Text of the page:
Friday, October 31, 2008
The History Of Halloween And The Reason For The Costumes
The word itself - Halloween - comes from the phrase “All Hallows Eve.” That particular “eve” - or evening - is the night before All Saints’ Day, a celebration of the saints of the Catholic Church.
However, the celebration of Halloween is actually based on a pagan holiday called Samhain, a Celtic celebration of the end of harvest. And All Saint’s Day had originally been celebrated in May, but was changed to November 1st by the Catholic Church back in the ninth century.
As a result, the stories behind this celebration have changed over the years and many tales have sprung up to explain this particular night.
One story has it that the spirits of the dead will come back to earth, searching for their bodies. This is the story that the Celts came up with to explain what they saw as a magical time of year. During that night, the spirits of the dead were allowed access to our world.
Of course, if you were walking around with your living body, you wouldn’t want one of these confused spirits to possess you. So what could you do? If you were the people back then, you would dress up in all kinds of horrible costumes to scare away those spirits.
In addition, the villagers would march up and down the street making as much noise as they could and even cause a great deal of destruction...all for the sake of scaring away the spirits. Imagine the damage that was caused to their own property just to scare away the ghosts!
Eventually, Irish immigrants brought their strange and wonderful tradition with them when they came to North America. The destruction, however, by then was nothing more than the occasional outhouse being tipped over or taking the hinges off of front gates. It had definitely become a night of pranks. (After all, “frightening away spirits” takes some creative imagination.)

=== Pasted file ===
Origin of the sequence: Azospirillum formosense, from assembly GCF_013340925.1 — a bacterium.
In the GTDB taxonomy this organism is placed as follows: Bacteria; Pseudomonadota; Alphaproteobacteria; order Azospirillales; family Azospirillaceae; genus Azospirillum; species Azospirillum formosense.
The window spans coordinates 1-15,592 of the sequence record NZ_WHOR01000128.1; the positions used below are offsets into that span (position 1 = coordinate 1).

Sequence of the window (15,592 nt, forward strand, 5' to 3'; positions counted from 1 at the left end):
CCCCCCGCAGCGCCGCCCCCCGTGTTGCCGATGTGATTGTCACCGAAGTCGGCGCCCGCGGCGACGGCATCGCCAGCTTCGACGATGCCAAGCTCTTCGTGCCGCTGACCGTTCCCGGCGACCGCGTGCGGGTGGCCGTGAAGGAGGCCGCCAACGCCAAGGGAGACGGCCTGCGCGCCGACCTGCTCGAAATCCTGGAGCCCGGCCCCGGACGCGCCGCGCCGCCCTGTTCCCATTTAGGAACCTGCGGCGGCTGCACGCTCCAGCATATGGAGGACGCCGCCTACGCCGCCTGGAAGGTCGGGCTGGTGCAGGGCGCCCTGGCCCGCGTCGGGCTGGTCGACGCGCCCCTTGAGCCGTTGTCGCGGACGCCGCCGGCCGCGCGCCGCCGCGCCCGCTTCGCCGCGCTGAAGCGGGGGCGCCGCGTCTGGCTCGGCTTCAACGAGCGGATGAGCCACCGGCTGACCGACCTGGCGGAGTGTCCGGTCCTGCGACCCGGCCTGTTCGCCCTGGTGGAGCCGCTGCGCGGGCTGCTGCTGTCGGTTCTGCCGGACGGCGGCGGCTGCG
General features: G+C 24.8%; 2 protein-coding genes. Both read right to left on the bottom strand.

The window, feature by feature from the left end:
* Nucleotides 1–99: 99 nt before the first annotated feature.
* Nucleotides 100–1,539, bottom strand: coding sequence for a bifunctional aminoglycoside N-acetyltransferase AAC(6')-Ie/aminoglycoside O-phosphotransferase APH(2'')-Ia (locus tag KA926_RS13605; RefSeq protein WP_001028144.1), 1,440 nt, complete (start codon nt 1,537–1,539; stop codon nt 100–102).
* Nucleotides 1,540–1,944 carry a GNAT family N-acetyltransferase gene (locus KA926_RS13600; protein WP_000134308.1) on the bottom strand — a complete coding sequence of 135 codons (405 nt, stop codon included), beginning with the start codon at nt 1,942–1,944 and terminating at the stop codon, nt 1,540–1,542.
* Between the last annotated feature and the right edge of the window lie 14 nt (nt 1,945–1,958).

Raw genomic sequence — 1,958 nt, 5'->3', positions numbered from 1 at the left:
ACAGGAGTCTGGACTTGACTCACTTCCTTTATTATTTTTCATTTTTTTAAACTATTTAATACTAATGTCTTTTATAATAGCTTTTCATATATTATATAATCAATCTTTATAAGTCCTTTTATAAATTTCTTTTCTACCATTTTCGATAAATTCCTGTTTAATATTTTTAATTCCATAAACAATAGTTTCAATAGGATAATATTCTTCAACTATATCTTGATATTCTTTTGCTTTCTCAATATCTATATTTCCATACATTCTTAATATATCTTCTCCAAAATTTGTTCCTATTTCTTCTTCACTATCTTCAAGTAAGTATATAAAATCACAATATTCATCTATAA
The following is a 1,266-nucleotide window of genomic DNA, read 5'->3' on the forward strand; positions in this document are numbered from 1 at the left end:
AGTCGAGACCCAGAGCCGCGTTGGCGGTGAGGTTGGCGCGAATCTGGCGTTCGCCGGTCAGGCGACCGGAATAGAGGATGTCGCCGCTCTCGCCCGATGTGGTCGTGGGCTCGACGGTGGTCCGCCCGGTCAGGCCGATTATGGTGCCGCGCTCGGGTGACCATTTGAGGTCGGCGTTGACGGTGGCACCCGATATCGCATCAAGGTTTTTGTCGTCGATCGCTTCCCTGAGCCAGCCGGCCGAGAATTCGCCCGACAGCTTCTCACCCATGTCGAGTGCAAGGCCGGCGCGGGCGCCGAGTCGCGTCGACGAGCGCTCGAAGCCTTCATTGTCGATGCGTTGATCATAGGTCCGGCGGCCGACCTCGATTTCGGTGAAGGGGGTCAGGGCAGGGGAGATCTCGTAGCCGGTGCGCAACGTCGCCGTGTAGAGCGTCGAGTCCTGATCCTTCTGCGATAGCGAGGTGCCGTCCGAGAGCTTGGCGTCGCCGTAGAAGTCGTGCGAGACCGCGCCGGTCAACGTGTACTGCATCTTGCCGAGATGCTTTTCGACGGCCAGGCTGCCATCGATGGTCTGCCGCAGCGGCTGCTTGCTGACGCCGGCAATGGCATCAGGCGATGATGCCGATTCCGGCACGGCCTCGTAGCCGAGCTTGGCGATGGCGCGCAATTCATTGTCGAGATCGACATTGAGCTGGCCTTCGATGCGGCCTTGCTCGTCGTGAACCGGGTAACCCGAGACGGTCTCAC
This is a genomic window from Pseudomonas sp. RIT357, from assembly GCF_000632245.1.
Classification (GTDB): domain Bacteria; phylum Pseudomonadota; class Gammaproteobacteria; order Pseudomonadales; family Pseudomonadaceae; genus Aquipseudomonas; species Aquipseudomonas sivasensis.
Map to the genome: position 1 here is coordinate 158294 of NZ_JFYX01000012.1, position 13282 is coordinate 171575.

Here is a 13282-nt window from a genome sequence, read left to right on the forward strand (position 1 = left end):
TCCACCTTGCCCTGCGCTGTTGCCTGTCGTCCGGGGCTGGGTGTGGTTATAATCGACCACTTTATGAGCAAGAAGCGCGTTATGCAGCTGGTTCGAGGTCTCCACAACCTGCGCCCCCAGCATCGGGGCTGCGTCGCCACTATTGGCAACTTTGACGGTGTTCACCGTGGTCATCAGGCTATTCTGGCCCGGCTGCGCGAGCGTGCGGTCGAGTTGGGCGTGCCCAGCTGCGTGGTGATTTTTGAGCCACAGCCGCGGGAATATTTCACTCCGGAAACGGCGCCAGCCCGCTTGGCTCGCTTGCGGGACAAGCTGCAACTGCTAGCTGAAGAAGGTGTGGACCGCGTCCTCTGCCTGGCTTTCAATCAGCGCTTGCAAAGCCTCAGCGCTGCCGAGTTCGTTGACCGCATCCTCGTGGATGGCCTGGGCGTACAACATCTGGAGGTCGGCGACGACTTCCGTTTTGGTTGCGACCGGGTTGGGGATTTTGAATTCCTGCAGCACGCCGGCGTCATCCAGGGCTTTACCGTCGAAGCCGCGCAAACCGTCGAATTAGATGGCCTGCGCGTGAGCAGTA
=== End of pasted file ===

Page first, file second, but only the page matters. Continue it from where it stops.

But how did “trick-or-treating” come about?
Sending our children out begging for treats didn’t come from this Irish tradition. It is more similar to the English tradition of ‘souling’. When a child ‘souled’ in England, they traditionally were begging for money to give to the poor and then asking for a treat for themselves. In exchange for that treat they would offer up their prayers to all the souls that had died. Of course, somehow through time, “souling” - like Halloween itself - has become a Snickers bar and scary costumes.
Obviously the tradition of Halloween as we know it today is a mixture of many different traditions from around the world. What is consistent in the history of all of them - even though your kids might not know it - is the concept of the souls of the dead and their return to earth. So this year, when you dress your child up in their Batman costume and send them on their way to beg for candy that you would rather they didn’t eat, know that you are participating in a rich and colorful tradition that goes back thousands of years.
Author Resource Box:
Faten Hodroge is the owner of Canadian Halloween Costumes and a secret lover of costume. In fourth year of operation, and responding to demand from Canadian customers, Faten Hodroge established warehouse operation in the Canada in 2007. Article Source: Free Article Directory - http://www.articleManiac.com Search And Submit Articles